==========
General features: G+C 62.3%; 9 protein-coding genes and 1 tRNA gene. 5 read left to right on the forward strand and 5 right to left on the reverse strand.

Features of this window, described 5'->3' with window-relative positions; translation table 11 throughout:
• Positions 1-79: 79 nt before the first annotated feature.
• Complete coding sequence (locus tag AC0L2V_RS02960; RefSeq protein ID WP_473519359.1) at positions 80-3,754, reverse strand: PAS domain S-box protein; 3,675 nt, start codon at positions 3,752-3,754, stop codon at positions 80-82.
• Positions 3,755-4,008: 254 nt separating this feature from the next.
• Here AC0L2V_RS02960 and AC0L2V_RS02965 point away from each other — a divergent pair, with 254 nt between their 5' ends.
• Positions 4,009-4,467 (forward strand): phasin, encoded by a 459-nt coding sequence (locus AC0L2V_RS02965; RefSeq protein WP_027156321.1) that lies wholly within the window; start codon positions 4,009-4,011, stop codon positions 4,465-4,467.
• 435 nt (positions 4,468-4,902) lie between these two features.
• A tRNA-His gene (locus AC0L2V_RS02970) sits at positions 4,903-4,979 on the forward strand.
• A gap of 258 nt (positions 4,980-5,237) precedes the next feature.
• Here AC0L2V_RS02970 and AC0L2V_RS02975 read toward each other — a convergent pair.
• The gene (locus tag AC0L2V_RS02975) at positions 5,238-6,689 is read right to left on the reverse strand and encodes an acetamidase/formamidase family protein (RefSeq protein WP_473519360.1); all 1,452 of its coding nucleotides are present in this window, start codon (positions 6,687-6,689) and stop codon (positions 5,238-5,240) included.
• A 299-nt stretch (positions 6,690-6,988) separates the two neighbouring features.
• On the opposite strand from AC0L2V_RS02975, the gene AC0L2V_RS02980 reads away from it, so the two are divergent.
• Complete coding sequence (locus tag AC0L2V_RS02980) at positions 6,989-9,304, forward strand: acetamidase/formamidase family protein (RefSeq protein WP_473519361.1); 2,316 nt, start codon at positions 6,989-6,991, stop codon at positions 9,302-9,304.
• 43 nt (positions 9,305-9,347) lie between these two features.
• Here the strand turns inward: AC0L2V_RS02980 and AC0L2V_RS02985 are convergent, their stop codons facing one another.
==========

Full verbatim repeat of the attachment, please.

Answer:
General features: G+C 62.3%; 9 protein-coding genes and 1 tRNA gene. 5 read left to right on the forward strand and 5 right to left on the reverse strand.

Features of this window, described 5'->3' with window-relative positions; translation table 11 throughout:
• Positions 1-79: 79 nt before the first annotated feature.
• Complete coding sequence (locus tag AC0L2V_RS02960; RefSeq protein ID WP_473519359.1) at positions 80-3,754, reverse strand: PAS domain S-box protein; 3,675 nt, start codon at positions 3,752-3,754, stop codon at positions 80-82.
• Positions 3,755-4,008: 254 nt separating this feature from the next.
• Here AC0L2V_RS02960 and AC0L2V_RS02965 point away from each other — a divergent pair, with 254 nt between their 5' ends.
• Positions 4,009-4,467 (forward strand): phasin, encoded by a 459-nt coding sequence (locus AC0L2V_RS02965; RefSeq protein WP_027156321.1) that lies wholly within the window; start codon positions 4,009-4,011, stop codon positions 4,465-4,467.
• 435 nt (positions 4,468-4,902) lie between these two features.
• A tRNA-His gene (locus AC0L2V_RS02970) sits at positions 4,903-4,979 on the forward strand.
• A gap of 258 nt (positions 4,980-5,237) precedes the next feature.
• Here AC0L2V_RS02970 and AC0L2V_RS02975 read toward each other — a convergent pair.
• The gene (locus tag AC0L2V_RS02975) at positions 5,238-6,689 is read right to left on the reverse strand and encodes an acetamidase/formamidase family protein (RefSeq protein WP_473519360.1); all 1,452 of its coding nucleotides are present in this window, start codon (positions 6,687-6,689) and stop codon (positions 5,238-5,240) included.
• A 299-nt stretch (positions 6,690-6,988) separates the two neighbouring features.
• On the opposite strand from AC0L2V_RS02975, the gene AC0L2V_RS02980 reads away from it, so the two are divergent.
• Complete coding sequence (locus tag AC0L2V_RS02980) at positions 6,989-9,304, forward strand: acetamidase/formamidase family protein (RefSeq protein WP_473519361.1); 2,316 nt, start codon at positions 6,989-6,991, stop codon at positions 9,302-9,304.
• 43 nt (positions 9,305-9,347) lie between these two features.
• Here the strand turns inward: AC0L2V_RS02980 and AC0L2V_RS02985 are convergent, their stop codons facing one another.